Green Party: State Politicians Embrace Show Me the Money Mentality

Need Full Public Campaign Financing, Not NYC Model

Time to End Allowing Candidates to Run on ballot lines of other Parties

The Green Party today said the indictments this week of several state lawmakers for bribery is just the latest evidence of the corruption that dominates the two major parties in NYS and nationwide.

The Greens support ending the practice of fusion that allows non-party members to run on the ballot lines of other parties, saying it violated basic democratic principles while lending itself to influence peddling and bribery as reflected in the indictment of Senator Smith and several GOP County Chairs.

The Greens also support the system of full public campaign financing rather than the matching model supported by the state democrats that continues campaign contributions.

"Legalized bribes, otherwise known as campaign contributions, are still the best investment that Wall Street can make. The adoption of a NYC-style matching funds system of partial public campaign funding by NYS will not stop the domination of special interests, as we already know from the NYC experience under matching funds. We need far more fundamental reforms such as proportional representation, which almost all other democracies use for elections. As for campaign finance reform, we need the Clean Money system of full public funding, which provides all qualified candidates with equal campaign grants and prohibits private contributions," said Howie Hawkins, the 2010 Green Party candidate for Governor who spoke at a campaign finance reform event in Syracuse on Thursday.

"Instead of doing the people's business, the State Capitol does the business of 1%, trading favors for campaign contributions and in far too many cases, outright bribes," added Gloria Mattera, Green Party co-chairperson..

NYS proponents of the matching funds model say the US Supreme Court ruled the voluntary Clean Money public financing system unconstitutional. That assertion is not true. The Court merely disqualified the "fair fight" supplementary grants that top off the basic public funding grant when a privately funded candidate's spending reached a certain threshold. As the New York Times reported on the June 2011 ruling: "The decision... concerned only systems that use matching funds, as opposed to lump-sum grants….'We do not today call into question the wisdom of public financing as a means of funding political candidacy,' Chief Justice Roberts wrote.

Hawkins said that the ethics reform package pushed several years ago by Governor Cuomo was at best a bandaid. He also faulted that Albany County District Attorney for failing to follow through on campaign promises to clean up Albany.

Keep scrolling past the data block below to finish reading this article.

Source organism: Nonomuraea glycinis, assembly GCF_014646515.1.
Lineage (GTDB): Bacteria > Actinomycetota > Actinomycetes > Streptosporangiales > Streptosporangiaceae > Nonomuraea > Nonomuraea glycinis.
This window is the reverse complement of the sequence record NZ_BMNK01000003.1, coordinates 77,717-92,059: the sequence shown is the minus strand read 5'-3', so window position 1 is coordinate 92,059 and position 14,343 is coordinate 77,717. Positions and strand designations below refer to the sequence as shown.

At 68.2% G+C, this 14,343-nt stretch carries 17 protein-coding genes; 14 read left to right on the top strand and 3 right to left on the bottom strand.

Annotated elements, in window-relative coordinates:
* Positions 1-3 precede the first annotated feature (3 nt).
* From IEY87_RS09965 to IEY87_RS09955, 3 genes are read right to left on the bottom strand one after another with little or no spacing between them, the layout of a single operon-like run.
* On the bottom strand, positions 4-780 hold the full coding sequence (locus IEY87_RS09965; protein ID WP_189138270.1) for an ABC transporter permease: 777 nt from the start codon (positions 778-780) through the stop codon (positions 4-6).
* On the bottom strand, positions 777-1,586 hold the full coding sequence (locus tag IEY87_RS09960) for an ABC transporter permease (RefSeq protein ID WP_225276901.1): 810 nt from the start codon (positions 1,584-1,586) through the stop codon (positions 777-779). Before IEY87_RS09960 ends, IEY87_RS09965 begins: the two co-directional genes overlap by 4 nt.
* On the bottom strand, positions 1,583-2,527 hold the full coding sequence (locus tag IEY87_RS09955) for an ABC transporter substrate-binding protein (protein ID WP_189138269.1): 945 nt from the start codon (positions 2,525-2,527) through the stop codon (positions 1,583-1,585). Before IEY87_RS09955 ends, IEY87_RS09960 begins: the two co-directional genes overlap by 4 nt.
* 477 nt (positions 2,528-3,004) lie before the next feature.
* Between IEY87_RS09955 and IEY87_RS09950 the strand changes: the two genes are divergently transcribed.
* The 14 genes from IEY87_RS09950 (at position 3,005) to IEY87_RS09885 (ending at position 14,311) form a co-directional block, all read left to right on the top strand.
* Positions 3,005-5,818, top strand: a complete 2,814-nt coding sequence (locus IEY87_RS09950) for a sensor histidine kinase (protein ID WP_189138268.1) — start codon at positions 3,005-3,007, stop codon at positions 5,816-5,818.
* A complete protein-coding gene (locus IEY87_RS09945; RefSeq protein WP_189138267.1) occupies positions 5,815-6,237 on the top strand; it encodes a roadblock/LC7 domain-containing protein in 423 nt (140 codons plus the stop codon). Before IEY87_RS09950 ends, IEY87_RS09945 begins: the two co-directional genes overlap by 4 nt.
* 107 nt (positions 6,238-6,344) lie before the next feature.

Hawkins said that there needs to be a body independent of the Governor and lawmakers that has broad powers to investigate corruption among state officials. The State Attorney General should also have broader powers to investigate corruption, something Cuomo has opposed since becoming Governor.

The Green Party  supports ending the practice of allowing party leaders to grant authorizations for members of other ballot qualified parties to run as candidates in their party primaries. This process, known as a Wilson-Pakula, was at the heart of the bribery and corruption charges filed this week against Senator Malcolm Smith and various NYC Republican County leaders.

The Green Party would go farther and repeal the state law that allows nonparty members to force a primary through a process known as Opportunity to ballot. The Green Party and other election law experts believes this process violates parties' first amendment constitutional rights related to freedom of association. The law is written by the Democrats and Republican Parties to allow them to raid the ballot line of smaller parties who refuse to grant their ballot line to non-party members.

Even thought the Green Party's state rules expressly forbid candidates of other ballot line parties (Democrats, Republican, Conservative, Independence, and Working Families Party) from running on the Green ballot line, the Board of Elections allowed several candidates for State Senate last year to secure the Green line through the opportunity to ballot. 

"New York's fusion system of allowing candidates to run on multiple lines is an open invitation to corruption. The Green Party is the only real third party that has a ballot line in NYS. The other third parties auction off their ballot lines for patronage, influence and donations. Candidates should run on the ballot line of the party of which they are members of and whose principles they support," said Howie Hawkins, the 2010 gubernatorial candidate for the Green Party, the only third party that secured a ballot line by running its own candidate and winning more than 50,000 votes. Hawkins came in third out of seven candidates with 59,906 votes.